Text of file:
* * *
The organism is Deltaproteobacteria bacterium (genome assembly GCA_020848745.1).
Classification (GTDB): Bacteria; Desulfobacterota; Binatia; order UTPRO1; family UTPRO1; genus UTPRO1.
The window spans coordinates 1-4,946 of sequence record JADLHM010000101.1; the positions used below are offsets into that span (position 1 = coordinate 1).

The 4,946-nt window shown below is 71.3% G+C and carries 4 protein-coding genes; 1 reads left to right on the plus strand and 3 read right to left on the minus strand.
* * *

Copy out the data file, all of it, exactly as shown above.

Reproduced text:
The organism is Deltaproteobacteria bacterium (genome assembly GCA_020848745.1).
Classification (GTDB): Bacteria; Desulfobacterota; Binatia; order UTPRO1; family UTPRO1; genus UTPRO1.
The window spans coordinates 1-4,946 of sequence record JADLHM010000101.1; the positions used below are offsets into that span (position 1 = coordinate 1).

The 4,946-nt window shown below is 71.3% G+C and carries 4 protein-coding genes; 1 reads left to right on the plus strand and 3 read right to left on the minus strand.